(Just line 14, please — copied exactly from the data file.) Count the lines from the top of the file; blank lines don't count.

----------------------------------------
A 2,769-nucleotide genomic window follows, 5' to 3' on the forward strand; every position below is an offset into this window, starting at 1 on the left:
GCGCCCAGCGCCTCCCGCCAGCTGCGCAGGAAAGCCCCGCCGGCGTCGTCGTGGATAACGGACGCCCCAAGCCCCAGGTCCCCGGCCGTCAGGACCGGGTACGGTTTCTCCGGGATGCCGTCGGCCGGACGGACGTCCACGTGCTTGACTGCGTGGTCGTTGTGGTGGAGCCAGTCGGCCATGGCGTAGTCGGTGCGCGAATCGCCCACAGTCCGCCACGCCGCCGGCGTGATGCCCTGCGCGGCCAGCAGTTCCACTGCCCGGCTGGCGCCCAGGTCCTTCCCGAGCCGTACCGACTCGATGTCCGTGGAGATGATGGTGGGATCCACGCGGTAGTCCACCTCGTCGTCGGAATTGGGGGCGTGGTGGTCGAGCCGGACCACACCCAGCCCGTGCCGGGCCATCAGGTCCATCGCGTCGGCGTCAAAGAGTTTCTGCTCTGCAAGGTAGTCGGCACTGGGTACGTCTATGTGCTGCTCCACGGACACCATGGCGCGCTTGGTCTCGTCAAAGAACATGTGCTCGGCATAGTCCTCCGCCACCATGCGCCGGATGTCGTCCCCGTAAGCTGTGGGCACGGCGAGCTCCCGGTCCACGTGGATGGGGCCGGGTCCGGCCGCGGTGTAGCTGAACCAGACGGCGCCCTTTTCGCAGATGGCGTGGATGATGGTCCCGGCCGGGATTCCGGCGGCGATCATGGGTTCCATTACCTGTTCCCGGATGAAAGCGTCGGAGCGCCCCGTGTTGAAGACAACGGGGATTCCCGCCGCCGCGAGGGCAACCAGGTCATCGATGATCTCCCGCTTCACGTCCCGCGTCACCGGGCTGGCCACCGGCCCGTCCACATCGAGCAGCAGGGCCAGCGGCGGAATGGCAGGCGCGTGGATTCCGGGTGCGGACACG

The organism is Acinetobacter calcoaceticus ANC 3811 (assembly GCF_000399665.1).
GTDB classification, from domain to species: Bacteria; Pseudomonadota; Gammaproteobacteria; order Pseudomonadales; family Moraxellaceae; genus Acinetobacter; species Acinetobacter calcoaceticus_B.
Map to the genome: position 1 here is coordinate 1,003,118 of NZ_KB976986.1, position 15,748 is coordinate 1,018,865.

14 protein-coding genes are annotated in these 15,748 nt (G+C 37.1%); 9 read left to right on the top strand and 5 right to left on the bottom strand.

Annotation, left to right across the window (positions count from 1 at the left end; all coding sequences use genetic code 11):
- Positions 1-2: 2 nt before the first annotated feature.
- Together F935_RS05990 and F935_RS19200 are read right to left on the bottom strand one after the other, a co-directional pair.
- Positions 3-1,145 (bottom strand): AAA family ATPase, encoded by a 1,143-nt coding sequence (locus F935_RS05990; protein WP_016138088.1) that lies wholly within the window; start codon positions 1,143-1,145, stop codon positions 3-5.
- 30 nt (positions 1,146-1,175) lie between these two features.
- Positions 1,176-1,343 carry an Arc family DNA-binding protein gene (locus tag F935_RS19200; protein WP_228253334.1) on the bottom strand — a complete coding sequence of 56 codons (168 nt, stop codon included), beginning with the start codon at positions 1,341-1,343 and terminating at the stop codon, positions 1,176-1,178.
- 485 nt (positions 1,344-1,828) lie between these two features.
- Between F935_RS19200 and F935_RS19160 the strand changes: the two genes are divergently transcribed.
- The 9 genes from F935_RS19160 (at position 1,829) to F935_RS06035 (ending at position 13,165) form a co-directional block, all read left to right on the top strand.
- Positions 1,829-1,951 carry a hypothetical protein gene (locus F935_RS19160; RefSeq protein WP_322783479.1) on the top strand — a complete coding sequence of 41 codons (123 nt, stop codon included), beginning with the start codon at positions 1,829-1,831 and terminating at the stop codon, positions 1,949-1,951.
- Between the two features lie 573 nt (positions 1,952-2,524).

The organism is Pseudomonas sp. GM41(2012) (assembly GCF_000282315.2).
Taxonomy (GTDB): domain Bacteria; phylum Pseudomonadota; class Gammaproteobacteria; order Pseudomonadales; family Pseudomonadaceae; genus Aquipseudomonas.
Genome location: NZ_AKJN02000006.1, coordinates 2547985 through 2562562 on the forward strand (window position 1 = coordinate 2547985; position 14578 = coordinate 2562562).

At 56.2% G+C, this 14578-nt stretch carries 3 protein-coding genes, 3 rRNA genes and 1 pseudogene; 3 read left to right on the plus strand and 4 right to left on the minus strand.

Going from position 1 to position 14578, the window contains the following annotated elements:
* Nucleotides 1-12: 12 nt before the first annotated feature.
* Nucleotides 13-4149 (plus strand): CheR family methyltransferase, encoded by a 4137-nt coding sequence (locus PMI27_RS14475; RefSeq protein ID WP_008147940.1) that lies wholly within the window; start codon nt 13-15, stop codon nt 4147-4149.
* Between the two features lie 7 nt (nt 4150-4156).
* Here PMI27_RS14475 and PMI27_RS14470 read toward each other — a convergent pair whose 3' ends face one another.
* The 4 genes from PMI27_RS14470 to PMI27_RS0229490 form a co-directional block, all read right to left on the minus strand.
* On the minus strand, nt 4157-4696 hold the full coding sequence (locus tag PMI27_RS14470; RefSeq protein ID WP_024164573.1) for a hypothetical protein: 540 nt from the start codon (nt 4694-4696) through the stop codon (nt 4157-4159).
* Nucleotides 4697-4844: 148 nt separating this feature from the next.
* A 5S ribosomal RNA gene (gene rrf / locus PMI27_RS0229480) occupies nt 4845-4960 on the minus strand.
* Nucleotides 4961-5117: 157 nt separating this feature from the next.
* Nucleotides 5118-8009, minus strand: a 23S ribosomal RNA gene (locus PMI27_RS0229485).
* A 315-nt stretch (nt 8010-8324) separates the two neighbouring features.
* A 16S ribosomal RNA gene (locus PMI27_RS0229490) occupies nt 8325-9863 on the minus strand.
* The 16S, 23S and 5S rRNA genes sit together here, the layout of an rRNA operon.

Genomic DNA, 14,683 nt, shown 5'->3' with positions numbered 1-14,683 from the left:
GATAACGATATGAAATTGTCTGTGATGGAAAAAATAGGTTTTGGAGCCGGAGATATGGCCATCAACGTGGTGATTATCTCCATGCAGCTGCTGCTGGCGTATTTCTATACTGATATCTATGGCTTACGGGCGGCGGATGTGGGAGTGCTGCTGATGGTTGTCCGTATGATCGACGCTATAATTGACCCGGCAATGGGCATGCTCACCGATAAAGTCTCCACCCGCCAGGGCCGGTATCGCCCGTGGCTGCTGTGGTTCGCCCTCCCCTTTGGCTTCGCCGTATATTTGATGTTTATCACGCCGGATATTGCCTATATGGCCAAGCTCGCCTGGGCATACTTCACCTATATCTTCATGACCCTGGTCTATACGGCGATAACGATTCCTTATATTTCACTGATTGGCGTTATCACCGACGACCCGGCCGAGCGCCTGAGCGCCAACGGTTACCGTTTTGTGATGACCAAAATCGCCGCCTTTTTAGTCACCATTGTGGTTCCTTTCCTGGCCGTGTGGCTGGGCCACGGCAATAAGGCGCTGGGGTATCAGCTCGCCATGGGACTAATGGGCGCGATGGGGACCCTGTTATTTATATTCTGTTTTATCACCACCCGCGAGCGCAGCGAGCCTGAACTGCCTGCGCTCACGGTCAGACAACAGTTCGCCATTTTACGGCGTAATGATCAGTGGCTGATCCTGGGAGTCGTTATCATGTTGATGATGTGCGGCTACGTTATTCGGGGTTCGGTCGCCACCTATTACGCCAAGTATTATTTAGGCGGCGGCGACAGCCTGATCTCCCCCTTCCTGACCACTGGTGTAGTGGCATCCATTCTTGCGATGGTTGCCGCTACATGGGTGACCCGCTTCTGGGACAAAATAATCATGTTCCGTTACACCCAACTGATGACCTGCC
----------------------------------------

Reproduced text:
- Between F935_RS19200 and F935_RS19160 the strand changes: the two genes are divergently transcribed.